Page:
10 Common Myths about Alzheimer’s
Sometimes it’s difficult to know what’s the Truth and what’s Not. A tall-tale can be retold so many times that it sounds true. There are more than a few myths about Alzheimer’s too.
Here are 10 Myths often repeated that need correcting–
Myth 1: You can’t have Alzheimer’s if you are able to remember things from long ago
- Memories are lost to Alzheimer’s patients from newest first– then work there way backwards. Older memories will be retained for the longest time. A person with Alzheimer’s may remember a childhood friend when they have already forgotten their spouse and own children.
Myth 2: Only old people have Alzheimer’s
- Alzheimer’s can strike people in their 30s, 40s and even 50s. This type of Alzheimer’s is known as Early-Onset Alzheimer’s, it is estimated that there are as many as 5.3 million people living with Alzheimer’s disease in the United States. This includes 5.1 million people age 65 and over and 200,000 people under age 65 with younger-onset Alzheimer’s disease.
Myth 3: People don’t die from Alzheimer’s disease
- No one survives Alzheimer’s. It destroys brain cells, causes memory loss and stops the ability to learn. All of a person’s cognitive abilities are affected, causing irrational behavior and eventually loss of body functions. Although the progression of the disease may happen slowly over many years, it takes away a person’s identity along with their ability to relate to others, eventually they are no longer able to walk, talk or even eat.
Myth 4: Drinking out of aluminum cans or cooking in aluminum pots and pans can lead to Alzheimer’s disease
- During the 1960s and 1970s, aluminum emerged as a possible suspect in Alzheimer’s. This suspicion led to concern about exposure to aluminum through everyday sources such as pots and pans, beverage cans, antacids and antiperspirants. Since then, studies have failed to confirm any role for aluminum in causing Alzheimer’s. Experts today focus on other areas of research, and few believe that everyday sources of aluminum pose any threat.
Myth 5: Aspartame causes memory loss.
- Aspartame, an artificial sweetener, marketed under such brand names as Nutrasweet and Equal, was approved by the U.S. Food and Drug Administration (FDA) for use in all foods and beverages in 1996. Since approval, concerns about aspartame’s health effects have been raised. According to the FDA, as of May 2006, the agency had not been presented with any scientific evidence that would lead to change its conclusions on the safety of aspartame for most people. The agency says its conclusions are based on more than 100 laboratory and clinical studies.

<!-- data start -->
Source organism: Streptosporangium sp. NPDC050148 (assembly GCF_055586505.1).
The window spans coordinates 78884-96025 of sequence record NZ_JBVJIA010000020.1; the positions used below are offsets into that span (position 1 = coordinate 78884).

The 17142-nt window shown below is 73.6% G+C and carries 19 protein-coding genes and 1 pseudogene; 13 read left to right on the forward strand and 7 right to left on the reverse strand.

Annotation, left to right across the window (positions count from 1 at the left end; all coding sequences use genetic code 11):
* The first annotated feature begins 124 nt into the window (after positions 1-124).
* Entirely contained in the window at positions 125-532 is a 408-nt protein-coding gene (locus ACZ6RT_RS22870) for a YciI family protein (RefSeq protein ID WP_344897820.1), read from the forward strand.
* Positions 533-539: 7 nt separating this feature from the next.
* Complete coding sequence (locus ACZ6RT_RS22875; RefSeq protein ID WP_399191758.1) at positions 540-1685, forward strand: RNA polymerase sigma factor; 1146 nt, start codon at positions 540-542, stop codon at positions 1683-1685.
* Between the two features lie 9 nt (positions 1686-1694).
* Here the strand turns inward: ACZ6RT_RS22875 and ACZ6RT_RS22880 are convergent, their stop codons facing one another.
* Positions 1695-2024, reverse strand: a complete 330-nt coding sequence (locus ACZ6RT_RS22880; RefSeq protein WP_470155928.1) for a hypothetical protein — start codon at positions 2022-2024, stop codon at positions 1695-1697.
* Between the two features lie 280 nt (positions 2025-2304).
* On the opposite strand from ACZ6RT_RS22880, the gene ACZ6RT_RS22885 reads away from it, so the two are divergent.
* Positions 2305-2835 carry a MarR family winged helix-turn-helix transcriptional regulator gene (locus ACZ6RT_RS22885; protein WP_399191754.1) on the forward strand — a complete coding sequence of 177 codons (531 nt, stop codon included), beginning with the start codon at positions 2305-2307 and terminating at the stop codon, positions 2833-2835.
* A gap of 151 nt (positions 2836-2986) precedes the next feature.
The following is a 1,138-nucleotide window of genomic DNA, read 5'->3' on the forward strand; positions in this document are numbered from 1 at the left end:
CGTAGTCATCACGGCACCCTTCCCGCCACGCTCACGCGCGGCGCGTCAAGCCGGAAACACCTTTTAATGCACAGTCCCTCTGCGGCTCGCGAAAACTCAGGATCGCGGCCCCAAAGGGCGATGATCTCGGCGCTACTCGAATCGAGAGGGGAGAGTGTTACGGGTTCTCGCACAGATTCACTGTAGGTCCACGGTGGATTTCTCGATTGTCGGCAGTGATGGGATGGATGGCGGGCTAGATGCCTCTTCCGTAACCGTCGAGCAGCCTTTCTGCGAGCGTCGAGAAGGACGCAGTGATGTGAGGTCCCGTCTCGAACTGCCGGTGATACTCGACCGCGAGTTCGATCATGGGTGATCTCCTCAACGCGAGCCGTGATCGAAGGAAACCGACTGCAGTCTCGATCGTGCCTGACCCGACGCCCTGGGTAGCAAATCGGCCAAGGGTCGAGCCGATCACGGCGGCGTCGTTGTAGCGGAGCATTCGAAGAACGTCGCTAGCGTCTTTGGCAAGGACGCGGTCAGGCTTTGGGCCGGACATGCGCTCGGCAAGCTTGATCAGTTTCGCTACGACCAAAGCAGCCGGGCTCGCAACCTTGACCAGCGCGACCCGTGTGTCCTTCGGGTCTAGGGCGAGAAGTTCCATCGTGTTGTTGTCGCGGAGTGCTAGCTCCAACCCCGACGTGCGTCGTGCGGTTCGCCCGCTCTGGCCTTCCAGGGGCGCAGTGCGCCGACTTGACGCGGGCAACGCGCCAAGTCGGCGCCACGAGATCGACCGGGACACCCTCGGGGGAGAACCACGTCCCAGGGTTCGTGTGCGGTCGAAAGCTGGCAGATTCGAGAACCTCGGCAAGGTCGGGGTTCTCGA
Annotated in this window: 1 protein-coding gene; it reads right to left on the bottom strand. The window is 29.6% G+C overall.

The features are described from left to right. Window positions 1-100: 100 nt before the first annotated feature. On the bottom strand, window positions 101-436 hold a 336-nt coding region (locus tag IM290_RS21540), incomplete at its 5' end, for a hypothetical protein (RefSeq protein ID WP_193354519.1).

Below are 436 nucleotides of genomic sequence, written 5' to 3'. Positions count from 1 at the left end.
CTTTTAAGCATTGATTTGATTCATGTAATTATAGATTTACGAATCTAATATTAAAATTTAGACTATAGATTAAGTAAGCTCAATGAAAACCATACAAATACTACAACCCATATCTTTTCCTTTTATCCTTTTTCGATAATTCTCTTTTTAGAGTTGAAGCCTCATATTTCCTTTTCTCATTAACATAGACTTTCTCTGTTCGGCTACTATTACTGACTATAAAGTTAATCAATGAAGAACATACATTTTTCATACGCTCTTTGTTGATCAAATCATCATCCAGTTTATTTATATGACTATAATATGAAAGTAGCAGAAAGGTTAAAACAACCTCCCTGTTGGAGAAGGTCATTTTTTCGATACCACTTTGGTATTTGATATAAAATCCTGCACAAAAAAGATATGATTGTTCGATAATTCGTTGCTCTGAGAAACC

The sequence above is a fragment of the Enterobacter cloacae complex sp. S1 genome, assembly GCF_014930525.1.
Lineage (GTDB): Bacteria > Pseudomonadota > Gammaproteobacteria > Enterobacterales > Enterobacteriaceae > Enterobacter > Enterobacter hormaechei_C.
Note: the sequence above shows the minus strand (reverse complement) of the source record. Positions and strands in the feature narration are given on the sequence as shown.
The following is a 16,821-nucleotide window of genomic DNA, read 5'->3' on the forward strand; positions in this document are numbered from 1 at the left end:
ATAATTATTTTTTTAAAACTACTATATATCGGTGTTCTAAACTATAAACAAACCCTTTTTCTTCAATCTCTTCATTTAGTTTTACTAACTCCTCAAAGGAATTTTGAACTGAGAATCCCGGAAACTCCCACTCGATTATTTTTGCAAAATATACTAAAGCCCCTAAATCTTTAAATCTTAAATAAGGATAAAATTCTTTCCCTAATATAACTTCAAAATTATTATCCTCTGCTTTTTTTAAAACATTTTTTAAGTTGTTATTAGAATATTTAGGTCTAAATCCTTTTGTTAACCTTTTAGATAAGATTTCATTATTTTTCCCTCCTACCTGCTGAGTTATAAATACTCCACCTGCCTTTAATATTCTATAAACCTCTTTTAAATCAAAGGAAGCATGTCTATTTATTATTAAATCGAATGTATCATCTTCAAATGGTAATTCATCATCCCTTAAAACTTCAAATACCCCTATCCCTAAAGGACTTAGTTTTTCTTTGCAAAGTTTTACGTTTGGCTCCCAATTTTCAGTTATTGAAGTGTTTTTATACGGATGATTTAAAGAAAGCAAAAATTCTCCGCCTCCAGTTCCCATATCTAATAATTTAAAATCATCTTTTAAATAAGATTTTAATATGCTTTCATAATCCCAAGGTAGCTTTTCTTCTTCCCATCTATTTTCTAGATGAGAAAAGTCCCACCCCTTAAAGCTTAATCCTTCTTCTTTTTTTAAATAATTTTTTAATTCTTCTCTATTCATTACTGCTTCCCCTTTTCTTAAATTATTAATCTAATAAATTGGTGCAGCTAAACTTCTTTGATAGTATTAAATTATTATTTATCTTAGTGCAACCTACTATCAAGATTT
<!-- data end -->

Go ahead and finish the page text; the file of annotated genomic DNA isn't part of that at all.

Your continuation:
Myth 6: Flu shots increase risk of Alzheimer’s disease
- A theory linking flu shots to a greatly increased risk of Alzheimer’s disease has been proposed by a U.S. doctor whose license was suspended by the South Carolina Board of Medical Examiners. Several mainstream studies link flu shots and other vaccinations to a reduced risk of Alzheimer’s disease and overall better health.
* A Nov. 27, 2001, Canadian Medical Journal report suggests older adults who were vaccinated against diphtheria or tetanus, polio, and influenza seemed to have a lower risk of developing Alzheimer’s disease than those not receiving these vaccinations. The full text of this report is posted on the journal’s Web site.
* A report in the Nov. 3, 2004, JAMA found that annual flu shots for older adults were associated with a reduced risk of death from all causes. The abstract of that report is posted on PubMed.
Myth 7: There is a vaccine to prevent Alzheimer’s
- At this time there’s no known way to prevent Alzheimer’s disease because the cause isn’t known. Researchers are learning more about Alzheimer’s all the time but haven’t yet identified the reason that brain cells progressively fail. The best you can do is try to reduce your risk by staying active mentally and physically and healthy through diet and exercise.
Myth 8: Everyone gets Alzheimer’s if they live long enough
- It is true, almost all of us forget things occasionally, and more so after middle age. But Alzheimer’s is a disease where brain cells die, cognition declines, personality and behavior change drastically. It isn’t the memory loss of normal aging but something very different.
Myth 9: There are treatments available to stop the progression of Alzheimer’s disease
- At this time, there is no treatment to cure, delay or stop the progression of Alzheimer’s disease. FDA-approved drugs temporarily slow worsening of symptoms for about 6 to 12 months, on average, for about half of the individuals who take them.
Myth 10: I won’t get Alzheimer’s because my parents don’t have it.
- Alzheimer’s is not always inherited. Both parents may have Alzheimer’s and you may not get it. Neither may have it and you may go on to have Alzheimer’s. Although there is no sure way to know if you will get Alzheimer’s or not, it does appear to be more likely that you may have Alzheimer’s if others in your family have the disease.
- Early-Onset Alzheimer’s is the exception (Alzheimer’s diagnosed before the age of 50) does show a greater likelihood of developing in members of the same family.
An Early Symptom that signals Alzheimer’s is when they are no longer able to tell time by the hands on a clock.
My Mom would call me every morning for the Time, Day and Date. I had no clue that she could no longer read the hands on a clock.
Another unusual thing I noticed before Mom came to live with me was that she could no longer use the Remote Control for the TV. She would call me constantly because the TV was off and she couldn’t turn it on.
It took awhile before I discovered she was trying to turn the Television on with the digital buttons on her hand-held Telephone.